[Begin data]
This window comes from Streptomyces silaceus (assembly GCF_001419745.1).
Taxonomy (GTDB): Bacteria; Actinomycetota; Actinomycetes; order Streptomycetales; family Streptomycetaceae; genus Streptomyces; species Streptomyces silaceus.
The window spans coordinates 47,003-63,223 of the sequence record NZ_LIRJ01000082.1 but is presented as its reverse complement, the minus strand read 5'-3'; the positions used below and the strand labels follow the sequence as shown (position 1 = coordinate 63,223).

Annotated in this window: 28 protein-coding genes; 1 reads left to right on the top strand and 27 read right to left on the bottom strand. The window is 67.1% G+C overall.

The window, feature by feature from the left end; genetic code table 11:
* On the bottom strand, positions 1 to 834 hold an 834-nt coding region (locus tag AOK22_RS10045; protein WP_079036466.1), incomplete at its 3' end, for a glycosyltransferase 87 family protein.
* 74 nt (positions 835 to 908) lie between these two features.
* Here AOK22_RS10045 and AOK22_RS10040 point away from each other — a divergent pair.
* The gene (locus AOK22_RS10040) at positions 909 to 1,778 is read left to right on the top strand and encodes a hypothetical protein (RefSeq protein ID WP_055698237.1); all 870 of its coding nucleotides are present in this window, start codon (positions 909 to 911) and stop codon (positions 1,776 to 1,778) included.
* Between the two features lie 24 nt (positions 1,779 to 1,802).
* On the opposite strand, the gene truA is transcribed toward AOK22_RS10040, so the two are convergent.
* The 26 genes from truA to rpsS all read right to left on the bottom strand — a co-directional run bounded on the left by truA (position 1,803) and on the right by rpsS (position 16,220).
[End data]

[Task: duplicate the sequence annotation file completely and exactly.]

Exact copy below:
This window comes from Streptomyces silaceus (assembly GCF_001419745.1).
Taxonomy (GTDB): Bacteria; Actinomycetota; Actinomycetes; order Streptomycetales; family Streptomycetaceae; genus Streptomyces; species Streptomyces silaceus.
The window spans coordinates 47,003-63,223 of the sequence record NZ_LIRJ01000082.1 but is presented as its reverse complement, the minus strand read 5'-3'; the positions used below and the strand labels follow the sequence as shown (position 1 = coordinate 63,223).

Annotated in this window: 28 protein-coding genes; 1 reads left to right on the top strand and 27 read right to left on the bottom strand. The window is 67.1% G+C overall.

The window, feature by feature from the left end; genetic code table 11:
* On the bottom strand, positions 1 to 834 hold an 834-nt coding region (locus tag AOK22_RS10045; protein WP_079036466.1), incomplete at its 3' end, for a glycosyltransferase 87 family protein.
* 74 nt (positions 835 to 908) lie between these two features.
* Here AOK22_RS10045 and AOK22_RS10040 point away from each other — a divergent pair.
* The gene (locus AOK22_RS10040) at positions 909 to 1,778 is read left to right on the top strand and encodes a hypothetical protein (RefSeq protein ID WP_055698237.1); all 870 of its coding nucleotides are present in this window, start codon (positions 909 to 911) and stop codon (positions 1,776 to 1,778) included.
* Between the two features lie 24 nt (positions 1,779 to 1,802).
* On the opposite strand, the gene truA is transcribed toward AOK22_RS10040, so the two are convergent.
* The 26 genes from truA to rpsS all read right to left on the bottom strand — a co-directional run bounded on the left by truA (position 1,803) and on the right by rpsS (position 16,220).